by Paul Kennedy
In the hours after Monday's publication of the Yates Report into the NWSL, the reaction of those in the soccer community was rather muted, one of shock, as they tried to absorb the details of abuse by the league's coaches and inaction of the sport's leaders.
When the report was published on Monday morning, members of the two-time reigning world champion U.S. national team were en route to London to prepare for Friday's friendly against England at sold-out Wembley Stadium and a match four days later at Spain (minus 15 players who refuse to play until their coach, Jorge Vilda, leaves).
One person who had a chance to review the report — "I am still dealing with it and trying to absorb all of it" — was U.S. Soccer president Cindy Parlow Cone, who described the details in the 319 pages of findings, recommendations, footnotes and documents as "infuriating" and "shocking."
"As new things come up," she said in a media call on Monday afternoon, "I just found it really maddening that players had to go through this."
Cone is a former NWSL coach — "Many of the players in this report I know, many of them I’ve coached," she said — and she appears herself in the report as a victim.
On the issue of the workplace culture at the Portland Thorns, which she coached in the NWSL's first season and led to the 2013 league championship, she told Yates investigators that when she was the coach in 2013, Portland Thorns and Timbers president of business Mike Golub once asked her, "What’s on your bucket list besides sleeping with me?"
(Cone told Golub never to speak to her like that again, and she told investigators that he did not.)
Sally Yates separately spoke with the media, using it as an opportunity to emphasize key points of the report, which said the verbal and emotional abuse players described in the NWSL wasn't merely “tough” coaching.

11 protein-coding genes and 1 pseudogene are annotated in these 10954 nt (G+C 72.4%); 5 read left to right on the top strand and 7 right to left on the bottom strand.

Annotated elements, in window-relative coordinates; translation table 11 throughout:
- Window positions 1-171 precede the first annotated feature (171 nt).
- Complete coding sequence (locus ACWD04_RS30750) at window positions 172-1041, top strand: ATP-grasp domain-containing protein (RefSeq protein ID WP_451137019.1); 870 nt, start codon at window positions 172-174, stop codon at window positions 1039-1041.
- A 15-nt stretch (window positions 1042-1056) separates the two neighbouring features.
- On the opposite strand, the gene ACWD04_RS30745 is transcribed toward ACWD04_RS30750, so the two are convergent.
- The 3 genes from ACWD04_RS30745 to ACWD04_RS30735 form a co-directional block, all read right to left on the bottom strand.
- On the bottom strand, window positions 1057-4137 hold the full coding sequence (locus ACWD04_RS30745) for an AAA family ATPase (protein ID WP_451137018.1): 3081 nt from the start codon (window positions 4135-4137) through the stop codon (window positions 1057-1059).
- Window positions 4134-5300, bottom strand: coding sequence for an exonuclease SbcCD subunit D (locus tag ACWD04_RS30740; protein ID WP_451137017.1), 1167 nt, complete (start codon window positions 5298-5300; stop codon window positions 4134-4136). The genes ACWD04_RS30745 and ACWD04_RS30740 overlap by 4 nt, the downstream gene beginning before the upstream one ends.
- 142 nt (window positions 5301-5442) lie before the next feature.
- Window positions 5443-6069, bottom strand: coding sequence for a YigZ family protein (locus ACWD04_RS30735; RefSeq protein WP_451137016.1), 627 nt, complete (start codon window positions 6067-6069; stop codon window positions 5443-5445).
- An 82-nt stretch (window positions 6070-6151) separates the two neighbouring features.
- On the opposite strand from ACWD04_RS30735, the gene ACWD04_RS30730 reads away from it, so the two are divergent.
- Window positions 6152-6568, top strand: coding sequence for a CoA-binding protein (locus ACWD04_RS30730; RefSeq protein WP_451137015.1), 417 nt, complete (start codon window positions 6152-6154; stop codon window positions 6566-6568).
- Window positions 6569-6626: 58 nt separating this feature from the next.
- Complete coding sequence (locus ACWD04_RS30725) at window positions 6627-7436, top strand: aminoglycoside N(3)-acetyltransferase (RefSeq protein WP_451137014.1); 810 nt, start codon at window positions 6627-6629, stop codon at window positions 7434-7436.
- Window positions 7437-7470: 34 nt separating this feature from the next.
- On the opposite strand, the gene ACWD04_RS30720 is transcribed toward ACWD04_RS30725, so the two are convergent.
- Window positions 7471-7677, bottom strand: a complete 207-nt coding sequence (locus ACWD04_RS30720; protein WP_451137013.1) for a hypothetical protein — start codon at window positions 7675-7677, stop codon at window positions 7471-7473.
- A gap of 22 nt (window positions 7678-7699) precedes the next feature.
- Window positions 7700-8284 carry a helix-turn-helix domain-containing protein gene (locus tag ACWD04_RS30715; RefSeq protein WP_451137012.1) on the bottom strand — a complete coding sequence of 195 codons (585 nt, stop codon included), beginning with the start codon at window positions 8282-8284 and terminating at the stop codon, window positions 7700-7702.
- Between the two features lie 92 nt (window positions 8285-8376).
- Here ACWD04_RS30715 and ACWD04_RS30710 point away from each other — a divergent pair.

“We’re talking about sustained degrading and manipulative conduct that was all about power," she said, "not about enhancing a player’s performance."
Even "more disturbing," the report found, was a pattern of sexually charged comments, unwanted sexual advances and sexual touching, and coercive sexual intercourse.
The abuse committed by NWSL coaches — in particular, Paul Riley and Rory Dames — was previously reported by reporters from The Athletic and Washington Post — without their work, such an investigation would have never likely taken place — but Yates' report reveals how these abusers remained in the league even after players came forward and those in power within the NWSL and U.S. Soccer failed to act.
“They not only failed to respond appropriately to evidence of abuse," Yates said, "they had also failed to institute the most basic measures to prevent and address these issues to begin with, even as some of them privately acknowledged the need for these things.”
The report concentrates on the abuse by Riley, Dames and former Sky Blue FC and Racing Louisville head coach Christy Holly, but other coaches have left the NWSL or remain suspended or on administrative leave.
Yates said that was "a huge undertaking" just to investigate the cases of Riley, Dames and Holly and she was "mindful of the fact that it's important that this investigation not go on forever."
The NWSL and NWSL Players Association are conducting their own investigation into what happened within the NWSL, and Yates said it will be the league's decision about what to do with the results of the U.S. Soccer and NWSL/NWSLPA findings and recommendations.
Yates Report recommendations include determining "whether disciplinary action is appropriate for any of these owners or team executives."
"The NWSL," Yates noted to the media, "has the authority to deal with owners."